10 Great Reads by Irish Writers for St. Patrick’s Day

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NoraWebster_300Ireland is home to some of the most celebrated writers in history, including “stream of consciousness” author James Joyce—whose works include Portrait of the Artist as a Young Man and the sprawling modernist epic Ulysses—and these Nobel Prize Laureates: poet William Butler Yeats, avant-garde playwright Samuel Beckett, and socially conscious playwright George Bernard Shaw.

And you might not realize that the author of one of the most influential novels of all time, Dracula, was Irish: Bram Stoker was born in Clontarf, near Dublin, and attended Dublin’s Trinity College. If you want to expand your Irish consciousness, enjoy these novels, poems and plays by some of Ireland’s finest storytellers.

Angela’s Ashes

Angela’s Ashes

by Frank McCourt

A Pulitzer Prize-winning, #1 New York Times bestseller and celebrated classic, Angela’s Ashes is Frank McCourt’s masterful memoir of his childhood in Ireland.

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  • Get Angela’s Ashes
The Yeats Reader

The Yeats Reader

by William Butler Yeats

William Butler Yeats is considered Ireland’s greatest poet and one of the most important literary figures of the 20th century. He was awarded the Nobel Prize in Literature in 1923. His legendary poems include “The Second Coming,” “Sailing to Byzantium,” and “The Stolen Child.”

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The Picture of Dorian Gray

The Picture of Dorian Gray

by Oscar Wilde

The famous Irish wit is known for the clever play The Importance of Being Earnest, heartbreaking fairy tales like The Happy Prince, and this iconic Gothic novel about a decadent young man who finds eternal youth while his portrait ages. It has been filmed many times, including the 1945 version starring Hurd Hatfield and George Sanders and inspired the character of the same name on Penny Dreadful.

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Nora Webster

Nora Webster

by Colm Toibin

The iconic title heroine of this magnificent New York Times bestselling novel is a young widow and mother of four, navigating grief and fear, struggling for hope in Wexford, Ireland.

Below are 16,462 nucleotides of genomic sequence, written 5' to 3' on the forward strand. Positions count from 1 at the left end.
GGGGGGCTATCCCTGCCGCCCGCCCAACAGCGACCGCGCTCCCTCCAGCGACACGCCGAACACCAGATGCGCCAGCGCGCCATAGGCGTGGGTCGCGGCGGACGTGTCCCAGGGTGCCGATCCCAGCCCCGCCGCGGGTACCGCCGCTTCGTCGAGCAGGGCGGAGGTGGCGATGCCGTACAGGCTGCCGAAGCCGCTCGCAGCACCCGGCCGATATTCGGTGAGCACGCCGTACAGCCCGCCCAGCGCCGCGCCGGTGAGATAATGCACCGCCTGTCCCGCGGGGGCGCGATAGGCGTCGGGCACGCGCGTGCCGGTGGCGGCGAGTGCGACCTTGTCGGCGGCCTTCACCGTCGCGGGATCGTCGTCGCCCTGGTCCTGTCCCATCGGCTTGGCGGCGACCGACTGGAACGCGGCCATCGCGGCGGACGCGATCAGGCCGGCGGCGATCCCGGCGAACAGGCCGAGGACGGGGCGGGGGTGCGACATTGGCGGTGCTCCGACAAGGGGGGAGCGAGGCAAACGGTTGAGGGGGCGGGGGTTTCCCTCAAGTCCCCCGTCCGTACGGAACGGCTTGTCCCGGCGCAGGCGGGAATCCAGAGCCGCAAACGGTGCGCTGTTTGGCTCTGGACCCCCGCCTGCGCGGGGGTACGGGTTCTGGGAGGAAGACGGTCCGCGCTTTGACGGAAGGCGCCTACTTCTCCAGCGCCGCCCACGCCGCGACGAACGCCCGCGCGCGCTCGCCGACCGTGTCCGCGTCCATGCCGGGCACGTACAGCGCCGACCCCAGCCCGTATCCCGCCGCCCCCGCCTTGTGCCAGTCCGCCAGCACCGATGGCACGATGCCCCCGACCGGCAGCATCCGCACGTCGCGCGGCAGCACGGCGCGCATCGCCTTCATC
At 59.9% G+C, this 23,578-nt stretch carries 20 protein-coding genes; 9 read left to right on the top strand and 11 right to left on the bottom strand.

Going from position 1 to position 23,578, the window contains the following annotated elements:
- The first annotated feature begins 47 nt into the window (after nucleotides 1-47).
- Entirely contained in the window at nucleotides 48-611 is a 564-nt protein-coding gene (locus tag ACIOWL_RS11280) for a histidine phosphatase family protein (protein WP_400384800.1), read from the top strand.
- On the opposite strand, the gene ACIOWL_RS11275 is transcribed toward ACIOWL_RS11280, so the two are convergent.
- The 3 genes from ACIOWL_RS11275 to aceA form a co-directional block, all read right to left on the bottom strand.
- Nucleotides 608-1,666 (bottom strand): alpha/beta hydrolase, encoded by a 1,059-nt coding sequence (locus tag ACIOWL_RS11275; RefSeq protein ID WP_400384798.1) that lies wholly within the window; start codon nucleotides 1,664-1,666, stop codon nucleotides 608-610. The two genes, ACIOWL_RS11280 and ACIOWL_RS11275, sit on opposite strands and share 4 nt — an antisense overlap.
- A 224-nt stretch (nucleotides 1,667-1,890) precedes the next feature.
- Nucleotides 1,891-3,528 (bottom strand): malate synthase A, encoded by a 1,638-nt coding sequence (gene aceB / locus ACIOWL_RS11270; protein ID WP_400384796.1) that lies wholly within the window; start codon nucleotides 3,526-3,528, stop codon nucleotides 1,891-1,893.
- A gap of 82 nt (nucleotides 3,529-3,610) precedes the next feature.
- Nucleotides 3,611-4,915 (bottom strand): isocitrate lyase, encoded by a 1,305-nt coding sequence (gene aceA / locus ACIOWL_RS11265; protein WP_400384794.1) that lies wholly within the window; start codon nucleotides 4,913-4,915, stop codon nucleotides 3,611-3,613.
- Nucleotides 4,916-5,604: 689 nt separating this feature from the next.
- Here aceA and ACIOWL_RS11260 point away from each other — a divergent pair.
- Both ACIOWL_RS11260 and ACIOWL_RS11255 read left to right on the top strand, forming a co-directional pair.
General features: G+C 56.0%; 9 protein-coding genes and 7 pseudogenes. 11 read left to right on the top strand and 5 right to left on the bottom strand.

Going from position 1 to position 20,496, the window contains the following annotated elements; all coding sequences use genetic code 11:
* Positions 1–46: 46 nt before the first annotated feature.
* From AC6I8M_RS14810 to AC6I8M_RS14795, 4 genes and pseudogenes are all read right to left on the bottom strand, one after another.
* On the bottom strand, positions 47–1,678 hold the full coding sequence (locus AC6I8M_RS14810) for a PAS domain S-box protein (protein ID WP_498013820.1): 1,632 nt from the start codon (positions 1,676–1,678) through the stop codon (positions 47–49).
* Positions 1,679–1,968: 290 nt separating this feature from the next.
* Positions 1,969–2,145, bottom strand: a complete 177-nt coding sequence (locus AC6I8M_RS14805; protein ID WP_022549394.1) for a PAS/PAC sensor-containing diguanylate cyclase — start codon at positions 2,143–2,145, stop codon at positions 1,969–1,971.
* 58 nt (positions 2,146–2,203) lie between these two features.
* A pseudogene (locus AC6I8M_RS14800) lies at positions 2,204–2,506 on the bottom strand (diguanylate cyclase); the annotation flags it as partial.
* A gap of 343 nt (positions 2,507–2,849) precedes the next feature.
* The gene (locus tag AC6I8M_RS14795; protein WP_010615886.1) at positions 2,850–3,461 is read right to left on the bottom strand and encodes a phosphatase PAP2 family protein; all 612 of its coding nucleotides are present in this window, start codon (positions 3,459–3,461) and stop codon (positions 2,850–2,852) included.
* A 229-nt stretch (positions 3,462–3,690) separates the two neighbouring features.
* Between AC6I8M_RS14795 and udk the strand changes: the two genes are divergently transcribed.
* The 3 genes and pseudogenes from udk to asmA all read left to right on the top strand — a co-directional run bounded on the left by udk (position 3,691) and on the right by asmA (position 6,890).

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Dracula

Dracula

by Bram Stoker

With Dracula, Stoker created one of the most popular literary characters of all time, one who has transcended the printed page to captivate our collective psyche. Since the 1931 film starring Bela Lugosi as the bloodthirsty Count, the novel has never been out of print. This edition was prepared by Joseph Valente, author of Dracula’s Crypt: Bram Stoker, Irishness, and the Question of Blood. Historians think “Dracula” comes from the Gaelic “Droch Ola,” which means bad blood.

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Pygmalion

Pygmalion

by George Bernard Shaw

Shaw’s social class comedy is much better-known by its 1964 Hollywood incarnation: My Fair Lady. Professor Henry Higgins agrees, on a bet, to makeover cockney flower girl Eliza Doolittle and pass her off as a duchess. Shaw’s (radical for the time) views included equal rights for women and for the working class. His other plays include Major Barbara and Man and Superman.

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The Last September

The Last September

by Elizabeth Bowen

Just 10 years after the Irish War of Independence began, Bowen wrote this novel about the wealthy Naylor family of Cork County, whose lighthearted existence of tennis and tea parties is threatened by “The Troubles.” A social commentary comparable to Jane Austen’s Pride and Prejudice, it focuses on 19-year-old Lois, whose identity — and that of her country — are being radically redefined. The 1999 film adaptation starred Keeley Hawes, Michael Gambon and Maggie Smith.

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Gulliver’s Travels

Gulliver’s Travels

by Jonathan Swift

This humorous social satire and adventure tale — which coined such terms as Yahoo and Liliputian — has never been out of print since it was first published in 1726. Swift, who was born and died in Dublin, is still regarded as the foremost prose satirist to write in the English language.

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Waiting for Godot

Waiting for Godot

by Samuel Beckett

One of the most famous plays of all time can be interpreted as an allegory of the Cold War, although Beckett resisted all interpretations of his absurdist drama of two men waiting for a third character who never appears. The characters are often played with Irish accents, as befits Beckett’s prose. “Reading Beckett for the first time is an experience like no other in modern literature,” novelist Paul Auster noted.

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A Vision: The Revised 1937 Edition

A Vision: The Revised 1937 Edition

by William Butler Yeats

This newly annotated volume of philosophical writings from Ireland’s literary giant captures his views on imagination, history, and the occult.

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  • Get A Vision: The Revised 1937 Edition
  • Get A Vision: The Revised 1937 Edition
  • Get A Vision: The Revised 1937 Edition
  • Get A Vision: The Revised 1937 Edition

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